No writer intends to be a one book author and with the internet today writers are juggling multiple covers and genres. So eventually you're faced with the question of, how do I create the different types of books I want and still clearly define my author's brand?
Here's 3 branding suggestions for you based on what I've learned from my own process plus, a video from Micah Nathan on Branding books versus branding you, the author:
1. Decide how much you can manage - You're supposed to have one theme per blog, ideally a complimentary Twitter page, a Facebook fan page, Linked In profile, and now there's Goodreads, Pinterest, Google Plus, and a social media site where like-minded individuals gather for whatever your specialty is. But unless you have a team, who has time to manage a page for each book and a presence on every "this is the place to be" cyber spot?
For me, I'm managing 3 blogs, 2 Twitter pages, soon to be 4 blogs and 4 Twitter pages, article marketing with Ezine Articles, Vimeo for videos, Goodreads, Flickr, redbubble.com and behance.com to sell photography, and specific food sites to share recipes and drive traffic to my food blog. I do wine tastings, which is a way to network and meet foodies face-to-face. Right or wrong according to "experts" it's what I feel I can keep up with, once I get through the time and technology challenge of redesigning and setting everything up.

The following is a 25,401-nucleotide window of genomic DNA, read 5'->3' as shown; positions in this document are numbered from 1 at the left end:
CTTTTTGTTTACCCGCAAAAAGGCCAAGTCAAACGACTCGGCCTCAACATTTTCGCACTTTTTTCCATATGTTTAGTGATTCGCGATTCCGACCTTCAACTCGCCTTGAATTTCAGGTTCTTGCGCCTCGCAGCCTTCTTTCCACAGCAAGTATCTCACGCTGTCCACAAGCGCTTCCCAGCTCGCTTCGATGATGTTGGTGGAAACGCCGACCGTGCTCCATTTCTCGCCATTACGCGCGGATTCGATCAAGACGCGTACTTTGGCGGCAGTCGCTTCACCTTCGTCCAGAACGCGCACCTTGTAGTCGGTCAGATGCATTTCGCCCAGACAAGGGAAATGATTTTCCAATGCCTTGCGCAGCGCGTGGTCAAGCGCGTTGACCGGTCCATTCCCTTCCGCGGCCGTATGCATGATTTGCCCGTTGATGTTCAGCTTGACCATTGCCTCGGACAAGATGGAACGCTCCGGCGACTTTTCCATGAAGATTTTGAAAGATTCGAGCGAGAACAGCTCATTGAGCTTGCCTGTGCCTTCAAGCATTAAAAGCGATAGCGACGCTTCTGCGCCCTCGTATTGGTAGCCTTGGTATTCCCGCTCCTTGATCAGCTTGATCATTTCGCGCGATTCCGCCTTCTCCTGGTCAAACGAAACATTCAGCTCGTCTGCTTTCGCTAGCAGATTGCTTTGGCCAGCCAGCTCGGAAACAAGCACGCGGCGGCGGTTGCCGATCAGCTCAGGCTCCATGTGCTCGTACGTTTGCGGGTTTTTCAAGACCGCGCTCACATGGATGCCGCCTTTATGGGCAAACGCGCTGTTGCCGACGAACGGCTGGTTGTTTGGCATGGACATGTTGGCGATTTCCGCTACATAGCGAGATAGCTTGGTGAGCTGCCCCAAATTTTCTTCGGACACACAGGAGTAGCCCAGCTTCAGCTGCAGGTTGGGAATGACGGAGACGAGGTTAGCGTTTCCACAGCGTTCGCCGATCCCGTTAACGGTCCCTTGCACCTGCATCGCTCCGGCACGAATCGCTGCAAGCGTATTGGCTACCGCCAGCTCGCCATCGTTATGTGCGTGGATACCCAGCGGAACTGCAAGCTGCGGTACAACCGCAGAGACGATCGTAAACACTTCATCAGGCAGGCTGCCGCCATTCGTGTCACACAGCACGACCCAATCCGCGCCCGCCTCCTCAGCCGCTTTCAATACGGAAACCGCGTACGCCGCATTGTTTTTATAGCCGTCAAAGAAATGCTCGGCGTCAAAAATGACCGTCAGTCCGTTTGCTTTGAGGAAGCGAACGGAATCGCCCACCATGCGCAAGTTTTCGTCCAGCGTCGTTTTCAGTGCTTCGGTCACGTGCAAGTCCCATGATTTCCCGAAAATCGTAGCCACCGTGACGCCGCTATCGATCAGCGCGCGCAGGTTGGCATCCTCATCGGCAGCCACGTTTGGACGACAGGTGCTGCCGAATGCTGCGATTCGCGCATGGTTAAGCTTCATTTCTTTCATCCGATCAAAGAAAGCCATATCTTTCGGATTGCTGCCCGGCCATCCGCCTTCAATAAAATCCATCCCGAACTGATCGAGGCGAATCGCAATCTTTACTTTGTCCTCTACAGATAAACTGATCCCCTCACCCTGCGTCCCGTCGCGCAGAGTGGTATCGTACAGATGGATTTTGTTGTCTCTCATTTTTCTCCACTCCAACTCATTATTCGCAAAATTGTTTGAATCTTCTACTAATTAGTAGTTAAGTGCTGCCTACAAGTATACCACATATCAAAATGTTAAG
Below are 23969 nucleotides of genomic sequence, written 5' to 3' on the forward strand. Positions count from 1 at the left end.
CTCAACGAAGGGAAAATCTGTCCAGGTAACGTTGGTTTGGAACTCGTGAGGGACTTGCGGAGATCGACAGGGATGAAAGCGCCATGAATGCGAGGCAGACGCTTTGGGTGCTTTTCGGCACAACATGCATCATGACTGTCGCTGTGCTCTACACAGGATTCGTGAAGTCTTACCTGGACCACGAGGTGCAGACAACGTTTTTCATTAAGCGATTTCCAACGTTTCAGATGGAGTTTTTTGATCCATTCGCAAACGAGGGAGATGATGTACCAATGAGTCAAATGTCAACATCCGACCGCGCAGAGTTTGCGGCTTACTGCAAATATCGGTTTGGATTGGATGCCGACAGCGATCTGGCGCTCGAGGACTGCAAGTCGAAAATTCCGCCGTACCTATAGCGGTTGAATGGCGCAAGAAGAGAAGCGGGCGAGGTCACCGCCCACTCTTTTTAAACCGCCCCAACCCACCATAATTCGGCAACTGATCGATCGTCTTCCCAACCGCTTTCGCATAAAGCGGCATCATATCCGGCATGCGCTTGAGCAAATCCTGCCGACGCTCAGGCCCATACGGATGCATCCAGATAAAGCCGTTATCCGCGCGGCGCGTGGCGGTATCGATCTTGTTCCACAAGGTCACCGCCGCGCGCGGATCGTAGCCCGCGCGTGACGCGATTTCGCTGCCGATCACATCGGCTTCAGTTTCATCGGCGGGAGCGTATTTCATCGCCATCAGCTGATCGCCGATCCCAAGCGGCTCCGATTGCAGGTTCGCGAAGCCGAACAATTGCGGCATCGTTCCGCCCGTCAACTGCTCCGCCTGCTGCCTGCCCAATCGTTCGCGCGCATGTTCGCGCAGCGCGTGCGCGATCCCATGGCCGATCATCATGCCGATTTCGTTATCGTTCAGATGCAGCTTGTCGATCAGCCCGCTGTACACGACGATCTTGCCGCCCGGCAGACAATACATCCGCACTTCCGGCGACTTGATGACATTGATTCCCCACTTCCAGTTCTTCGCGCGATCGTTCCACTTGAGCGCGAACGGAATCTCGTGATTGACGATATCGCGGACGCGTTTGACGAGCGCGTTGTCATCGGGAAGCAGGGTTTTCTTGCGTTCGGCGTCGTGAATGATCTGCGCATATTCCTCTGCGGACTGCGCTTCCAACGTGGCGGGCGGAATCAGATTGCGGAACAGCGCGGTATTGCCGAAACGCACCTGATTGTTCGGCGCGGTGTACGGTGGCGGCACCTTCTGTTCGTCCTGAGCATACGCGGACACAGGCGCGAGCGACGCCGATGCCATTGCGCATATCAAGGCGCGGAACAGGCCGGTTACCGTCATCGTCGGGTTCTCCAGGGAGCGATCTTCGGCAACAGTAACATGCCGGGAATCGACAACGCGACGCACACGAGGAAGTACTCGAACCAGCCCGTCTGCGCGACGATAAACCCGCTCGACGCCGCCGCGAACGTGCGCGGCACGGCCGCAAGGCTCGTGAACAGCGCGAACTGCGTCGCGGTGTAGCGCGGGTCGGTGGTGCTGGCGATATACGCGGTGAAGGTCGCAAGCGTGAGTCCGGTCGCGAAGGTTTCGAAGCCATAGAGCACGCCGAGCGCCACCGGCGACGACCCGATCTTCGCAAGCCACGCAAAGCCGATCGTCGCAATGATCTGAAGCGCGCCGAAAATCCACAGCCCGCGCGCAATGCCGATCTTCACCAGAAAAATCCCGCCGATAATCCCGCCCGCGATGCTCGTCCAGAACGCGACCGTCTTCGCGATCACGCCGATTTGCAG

2. Marketing multiple books, today's reality - If you're working in the traditional publishing realm a single book is launched and all the focus of social media and marketing is focused on that book from a few months up to as much as 6 months maybe, before you go on to the next one. But in today's internet publishing playground things can happen much quicker so you're not promoting one book at a time. You may have 2, 3, 4, or hopefully, more. It becomes crucial to brand yourself as in, another book or novel by ____(fill in your name). You're never really finished marketing any of your work but now you need to be able to manage a lot of covers simultaneously, again stressing the point of branding you the author.
3. Give your fiction and non-fiction personas their own space - It may seem obvious but fiction and non-fiction need their own individual real estate on blogs, Twitter, Facebook etc. Originally I had one blog for writing. Not good enough. Fiction and non-fiction could attract some of the same readers but you need to plan for it to be different audiences. So now I'm developing a fiction site along with a Twitter page to mirror that. I currently have a writing blog/twitter page, a cooking blog/twitter page, and am working on a photography art blog/Twitter page combination, all in an attempt to create a clear creative brand identity.
Just like I say about food, flavor, and spirits pairing - there are no rules, just what works best for you. It comes down to building your author's brand and online platform with enough freedom and flexibility to encompass all that your imagination has to offer.
How do you handle the juggling of multiple titles? What other suggestions do you have on branding you the author?